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The Jewish Press of Tampa and the Jewish Press of Pinellas County are Independently- owned biweekly Jewish community newspapers published in cooperation with and supported by the Tampa JCC & Federation and the Jewish Federation of Pinellas & Pasco Counties, respectively. Copyright © 2009-2018 The Jewish Press Group of Tampa Bay, Inc., All Rights Reserved. 


 

August 25, 2017  RSS feed
Rabbinically Speaking

Text: T T T

It’s time to move beyond B’nai Mitzvah

By RABBI JOSH HEARSHEN Congregation Rodeph Sholom

For many years, synagogues have employed a very specific tactic to balance their budgets: B’nai Mitzvah.

We have always been assured that we will have congregants because they will want their children to have an ornate celebration for their 13th birthday. This was not always a budgetary issue as it originally had valid reasoning associated with it as it was believed that we would change the life of the child and thus the their trajectory as a Jew. The problem was that when they grew up and became parents the trajectory was not altered at all and they became wrapped up in the same cycle that their own parents were in. This is a major problem in the Jewish world today and one that needs to be addressed.

I have spoken on this issue at conferences and in interviews. I believe deeply that it cuts to one of the major issues that the Jewish people face each day. The lesson that we have learned is that so long as we continue to focus on Jewish children and make them the central idea in our synagogues we will continue to create a community of Jewish children, but not of Jews. To be perfectly clear I am not saying that Jewish children should not be a focal point of our communities, but I am saying that they should not be the focal point. We need to continue to work to make our communities places where Jews are the focal points no matter what age they are.

For generations we have heard from Jews that they will join a synagogue when they have kids. This has been a forgone conclusion for far too long. I love to ask the naïve and contrarian question: why wait? Aren’t you Jewish?

Synagogues cannot be the home that people find because they want to raise Jewish kids. They need to be the home for their Jewish lives that will, God willing, include Jewish children. In examining this problem we find that the b’nai mitzvah is a symptom and not the problem itself. It has taken me some years to discover this as early on I was known for proposing that we do away with the pomp and circumstance associated with the 13th birthday of a child and deemphasize it so that we could return to teaching more philosophy, theology and history to our religious school kids and prepare them for a lifetime of being Jews and not a single day performance.

I have realized that doing away with B’nai Mitzvah as we know them is not an answer. The answer is to transform them into something that attacks the problem of disconnected Jews in our midst seeking meaning.

It is one thing to identify a problem and a totally different thing to identify solutions. I will be honest. I am going to leave you all to mull this over and offer suggestions to solve this problem, but I do have some of my own. The first thing we must do is abandon any curriculum or ideology that presupposes that religious education concludes in seventh grade. We must begin to offer a steady education from k - 12. We must do this because we need to emphasize that it is just as important as our math and science studies and also because the older we get, the further up we are on Bloom’s Taxonomy and thus find more and more meaning.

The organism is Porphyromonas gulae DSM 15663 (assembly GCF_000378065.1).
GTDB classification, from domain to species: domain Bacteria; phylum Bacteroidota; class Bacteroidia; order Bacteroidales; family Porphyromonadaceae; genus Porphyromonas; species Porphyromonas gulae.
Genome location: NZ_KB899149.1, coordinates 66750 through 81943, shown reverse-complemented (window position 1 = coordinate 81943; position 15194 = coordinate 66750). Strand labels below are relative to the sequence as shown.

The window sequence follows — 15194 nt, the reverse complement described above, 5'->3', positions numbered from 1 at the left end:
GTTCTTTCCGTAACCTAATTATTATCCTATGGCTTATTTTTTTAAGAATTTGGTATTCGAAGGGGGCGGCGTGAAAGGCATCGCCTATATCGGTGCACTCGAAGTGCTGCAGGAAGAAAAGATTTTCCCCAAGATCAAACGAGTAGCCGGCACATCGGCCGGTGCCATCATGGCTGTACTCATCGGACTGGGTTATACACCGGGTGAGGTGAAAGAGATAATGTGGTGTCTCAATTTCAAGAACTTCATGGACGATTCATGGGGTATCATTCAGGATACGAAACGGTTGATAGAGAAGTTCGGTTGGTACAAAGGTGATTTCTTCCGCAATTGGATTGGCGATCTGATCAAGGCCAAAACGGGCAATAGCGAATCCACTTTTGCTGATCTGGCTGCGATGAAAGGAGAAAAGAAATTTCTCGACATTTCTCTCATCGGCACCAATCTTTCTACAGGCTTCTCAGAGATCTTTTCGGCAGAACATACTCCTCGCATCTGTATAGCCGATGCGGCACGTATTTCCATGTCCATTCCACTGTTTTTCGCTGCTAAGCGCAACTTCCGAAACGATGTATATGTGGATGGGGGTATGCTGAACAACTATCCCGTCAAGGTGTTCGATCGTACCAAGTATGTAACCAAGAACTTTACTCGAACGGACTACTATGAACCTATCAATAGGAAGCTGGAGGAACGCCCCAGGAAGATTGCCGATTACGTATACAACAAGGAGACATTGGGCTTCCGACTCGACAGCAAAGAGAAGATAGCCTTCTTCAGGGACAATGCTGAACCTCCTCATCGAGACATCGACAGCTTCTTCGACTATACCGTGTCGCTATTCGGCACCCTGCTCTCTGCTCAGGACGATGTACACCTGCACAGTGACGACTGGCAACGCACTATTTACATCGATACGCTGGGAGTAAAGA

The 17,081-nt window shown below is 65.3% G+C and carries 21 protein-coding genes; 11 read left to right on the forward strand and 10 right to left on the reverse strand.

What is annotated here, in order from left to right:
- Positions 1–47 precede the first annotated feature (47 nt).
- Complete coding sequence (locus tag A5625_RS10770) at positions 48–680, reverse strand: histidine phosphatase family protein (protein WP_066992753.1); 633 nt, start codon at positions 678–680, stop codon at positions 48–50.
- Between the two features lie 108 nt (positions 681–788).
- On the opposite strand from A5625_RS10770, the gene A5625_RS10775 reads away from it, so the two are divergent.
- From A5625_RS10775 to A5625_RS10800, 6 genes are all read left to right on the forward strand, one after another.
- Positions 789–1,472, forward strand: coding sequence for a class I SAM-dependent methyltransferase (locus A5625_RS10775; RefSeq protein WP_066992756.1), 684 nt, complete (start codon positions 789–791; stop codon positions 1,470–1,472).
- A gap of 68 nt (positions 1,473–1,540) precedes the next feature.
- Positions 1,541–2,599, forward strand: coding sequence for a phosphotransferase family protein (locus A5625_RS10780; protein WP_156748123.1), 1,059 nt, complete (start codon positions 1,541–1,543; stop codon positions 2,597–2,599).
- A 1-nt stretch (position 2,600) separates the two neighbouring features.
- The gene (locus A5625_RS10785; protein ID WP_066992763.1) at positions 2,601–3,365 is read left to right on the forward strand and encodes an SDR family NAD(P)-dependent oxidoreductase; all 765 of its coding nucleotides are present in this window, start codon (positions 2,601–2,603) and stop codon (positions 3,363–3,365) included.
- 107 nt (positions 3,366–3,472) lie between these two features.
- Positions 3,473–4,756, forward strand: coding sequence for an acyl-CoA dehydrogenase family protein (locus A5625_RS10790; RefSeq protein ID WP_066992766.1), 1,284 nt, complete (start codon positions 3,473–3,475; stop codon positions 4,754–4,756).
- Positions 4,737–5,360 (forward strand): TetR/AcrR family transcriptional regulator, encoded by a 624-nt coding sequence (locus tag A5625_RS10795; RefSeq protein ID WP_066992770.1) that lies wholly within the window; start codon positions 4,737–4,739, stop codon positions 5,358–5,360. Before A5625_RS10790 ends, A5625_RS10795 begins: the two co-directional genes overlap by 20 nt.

In the scenario where children leave their religious studies at seventh grade, we lose because they are just beginning to learn to apply and to analyze and so much more. The experience becomes more meaningful as it is less and less rudimentary. This is based on the belief that more informed and educated Jews will remain more involved in the future and will yield more Jewishly identified families.

Another step in repairing this is to do everything in our power to make the process meaningful. Performances are not meaningful in a vacuum. But if the child is tasked with doing more than preparing for the “big day,” it becomes more of a labor of love. There will always be the basic features of the service like Torah reading and the Haftara coupled with the leading of services.

But we need to do more. This is where the idea of the mitzvah project came from. It was important for the kids to do something for the big day on their own. The project should not just be a one-time event and it should be more than raising money. In fact, it should also not be limited to “good deeds” as mitzvah means more than a good deed. It is something commanded for the purpose of connecting us to God. Regardless, it is essential that the kids do more than the rote exercises and instead find ways to make the day engage them and the entire process be more meaningful.

When it comes to B’nai Mitzvah I seem to have a love-hate relationship, but it is not that hard to overcome this. I believe deeply that B’nai Mitzvah can be used to rescue Judaism and to make us a stronger community. The core that we need to embrace is that we are looking to mold and create whole Jews that will be at home in their Judaism for their entire lives. Once we accept that basic premise, the rest will simply fall into place.

Rabbinically Speaking is published as a public service by the Jewish Press in cooperation with the Tampa Rabbinical Association which assigns the column on a rotating basis.


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